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Glendale home battle to go to court

Property owner has been seeking city approval for the project since 2007.

August 05, 2012|By Brittany Levine, brittany.levine@latimes.com

Adel Luzuriaga's proposed dream home is a nightmare for her neighbors.

Since 2007, Luzuriaga has been trying to make that dream a reality on a piece of prime hillside property in Glendale that she's owned for 20 years. But time and again, her proposals have been shot down by city officials amid stiff opposition from neighbors concerned about the amount of grading and earth moving that would be required to build into the steep slope.

Her proposed two-story home on an undeveloped knoll between Hazbeth Lane and Glenmont Drive has become one of the most contentious hillside development proposals in years, sparking discontent between property rights advocates and neighbors who fear the development will scar the hillside and cause geological issues.

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Not helping matters is that the 66% slope of the hillside is more than the 50% permitted for development under city rules. And at 4,760 cubic yards, the amount of grading would involve more than the 1,500 cubic yards of material allowed before triggering special review, which means she must get a conditional-use permit.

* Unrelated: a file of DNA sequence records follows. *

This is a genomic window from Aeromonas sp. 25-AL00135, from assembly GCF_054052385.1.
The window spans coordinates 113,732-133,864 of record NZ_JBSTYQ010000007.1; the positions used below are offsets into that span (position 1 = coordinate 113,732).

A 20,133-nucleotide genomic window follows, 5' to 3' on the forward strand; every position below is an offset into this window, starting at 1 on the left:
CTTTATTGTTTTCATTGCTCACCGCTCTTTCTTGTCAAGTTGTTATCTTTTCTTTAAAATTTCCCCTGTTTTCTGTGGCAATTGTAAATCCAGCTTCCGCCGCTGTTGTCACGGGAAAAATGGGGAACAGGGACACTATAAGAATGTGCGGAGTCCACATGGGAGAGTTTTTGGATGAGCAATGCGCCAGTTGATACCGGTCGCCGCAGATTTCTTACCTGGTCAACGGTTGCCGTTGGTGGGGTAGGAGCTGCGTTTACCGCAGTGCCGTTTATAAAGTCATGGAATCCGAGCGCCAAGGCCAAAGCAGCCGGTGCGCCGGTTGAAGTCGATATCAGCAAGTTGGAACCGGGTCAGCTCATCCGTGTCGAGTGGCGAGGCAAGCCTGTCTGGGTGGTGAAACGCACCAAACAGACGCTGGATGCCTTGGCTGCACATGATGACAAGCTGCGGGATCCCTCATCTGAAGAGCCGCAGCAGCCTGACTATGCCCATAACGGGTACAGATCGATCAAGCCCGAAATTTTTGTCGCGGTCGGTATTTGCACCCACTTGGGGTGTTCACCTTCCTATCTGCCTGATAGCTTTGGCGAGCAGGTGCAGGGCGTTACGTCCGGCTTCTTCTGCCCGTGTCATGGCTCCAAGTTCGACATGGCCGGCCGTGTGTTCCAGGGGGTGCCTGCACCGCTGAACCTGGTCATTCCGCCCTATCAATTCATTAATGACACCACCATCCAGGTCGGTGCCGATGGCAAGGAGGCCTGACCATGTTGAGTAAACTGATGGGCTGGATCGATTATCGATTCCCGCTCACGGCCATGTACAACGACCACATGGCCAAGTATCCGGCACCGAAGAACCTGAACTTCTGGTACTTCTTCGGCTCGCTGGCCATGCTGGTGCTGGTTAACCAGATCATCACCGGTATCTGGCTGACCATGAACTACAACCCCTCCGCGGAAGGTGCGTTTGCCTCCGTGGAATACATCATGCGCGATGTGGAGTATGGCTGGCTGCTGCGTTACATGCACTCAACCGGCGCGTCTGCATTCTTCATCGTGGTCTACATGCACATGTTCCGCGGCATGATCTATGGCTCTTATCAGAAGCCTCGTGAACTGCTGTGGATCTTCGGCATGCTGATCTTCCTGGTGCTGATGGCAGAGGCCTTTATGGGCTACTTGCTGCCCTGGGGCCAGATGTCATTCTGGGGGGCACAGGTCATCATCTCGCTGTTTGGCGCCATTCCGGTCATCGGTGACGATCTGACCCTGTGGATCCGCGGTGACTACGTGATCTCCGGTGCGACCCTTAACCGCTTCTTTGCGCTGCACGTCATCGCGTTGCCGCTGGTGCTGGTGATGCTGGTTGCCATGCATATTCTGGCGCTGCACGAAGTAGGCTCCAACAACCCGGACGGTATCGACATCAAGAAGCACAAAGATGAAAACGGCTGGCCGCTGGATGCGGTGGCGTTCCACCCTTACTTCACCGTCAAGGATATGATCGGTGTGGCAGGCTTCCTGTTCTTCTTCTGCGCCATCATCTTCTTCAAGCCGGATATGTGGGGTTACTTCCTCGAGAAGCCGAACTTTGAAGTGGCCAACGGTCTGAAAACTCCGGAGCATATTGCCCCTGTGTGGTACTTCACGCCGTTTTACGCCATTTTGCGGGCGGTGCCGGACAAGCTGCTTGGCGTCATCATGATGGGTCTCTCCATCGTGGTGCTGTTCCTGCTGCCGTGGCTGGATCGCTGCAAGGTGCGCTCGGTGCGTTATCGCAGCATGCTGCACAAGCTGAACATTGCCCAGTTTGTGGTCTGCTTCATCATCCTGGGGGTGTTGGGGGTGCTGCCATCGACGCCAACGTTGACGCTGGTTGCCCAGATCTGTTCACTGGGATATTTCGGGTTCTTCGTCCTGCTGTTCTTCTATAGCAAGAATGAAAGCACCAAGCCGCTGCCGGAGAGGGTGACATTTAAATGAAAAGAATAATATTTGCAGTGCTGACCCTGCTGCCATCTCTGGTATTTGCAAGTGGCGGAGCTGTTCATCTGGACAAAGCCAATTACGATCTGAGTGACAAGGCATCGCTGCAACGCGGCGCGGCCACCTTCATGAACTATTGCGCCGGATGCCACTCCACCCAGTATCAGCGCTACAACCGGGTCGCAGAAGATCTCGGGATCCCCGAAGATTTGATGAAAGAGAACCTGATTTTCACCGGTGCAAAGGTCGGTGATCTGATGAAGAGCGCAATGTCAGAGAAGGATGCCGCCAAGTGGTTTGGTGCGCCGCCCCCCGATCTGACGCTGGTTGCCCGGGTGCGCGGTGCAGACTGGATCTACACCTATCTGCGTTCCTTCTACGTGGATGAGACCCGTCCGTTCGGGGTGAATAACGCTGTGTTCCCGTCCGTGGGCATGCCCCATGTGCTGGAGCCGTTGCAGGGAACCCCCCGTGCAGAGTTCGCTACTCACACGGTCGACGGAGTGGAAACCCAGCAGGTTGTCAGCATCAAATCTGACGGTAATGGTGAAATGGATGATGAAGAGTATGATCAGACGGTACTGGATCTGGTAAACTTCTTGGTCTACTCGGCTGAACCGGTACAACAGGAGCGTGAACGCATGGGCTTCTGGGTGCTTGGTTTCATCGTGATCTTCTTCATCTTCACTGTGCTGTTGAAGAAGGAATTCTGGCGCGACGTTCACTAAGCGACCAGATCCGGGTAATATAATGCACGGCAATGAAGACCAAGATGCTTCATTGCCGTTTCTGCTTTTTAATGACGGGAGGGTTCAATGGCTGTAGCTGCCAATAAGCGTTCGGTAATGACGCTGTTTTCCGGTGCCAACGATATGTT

Planning and zoning officials have approved her differing designs in the past, but their rulings have been repeatedly overturned by the City Council on appeal.

It happened again in March with Luzuriaga's latest design, which inclluded a 3,278-square-foot house, a roughly 900-square-foot garage, 510-foot roadway and a 100-foot tram on a granite bedrock slope.

The decision was 2 to 1, with Councilman Dave Weaver dissenting and two others not voting.

Now, Luzuriaga is taking the city to court.

In a lawsuit filed in June, Christopher Sutton, Luzuriaga's attorney, argues that the latest City Council vote shouldn't count because state law requires a minimum three-vote majority.

Last month, the city filed court documents claiming that three City Council members don't have to concur in an administrative appeal — a requirement that's reserved for “resolutions, orders for the payment of money and all ordinances,” according to state law.

But Sutton said not calling the appeal decision a resolution is word play.

“We believe the court will see through that,” Sutton said.

The case is set to go before a judge in October.

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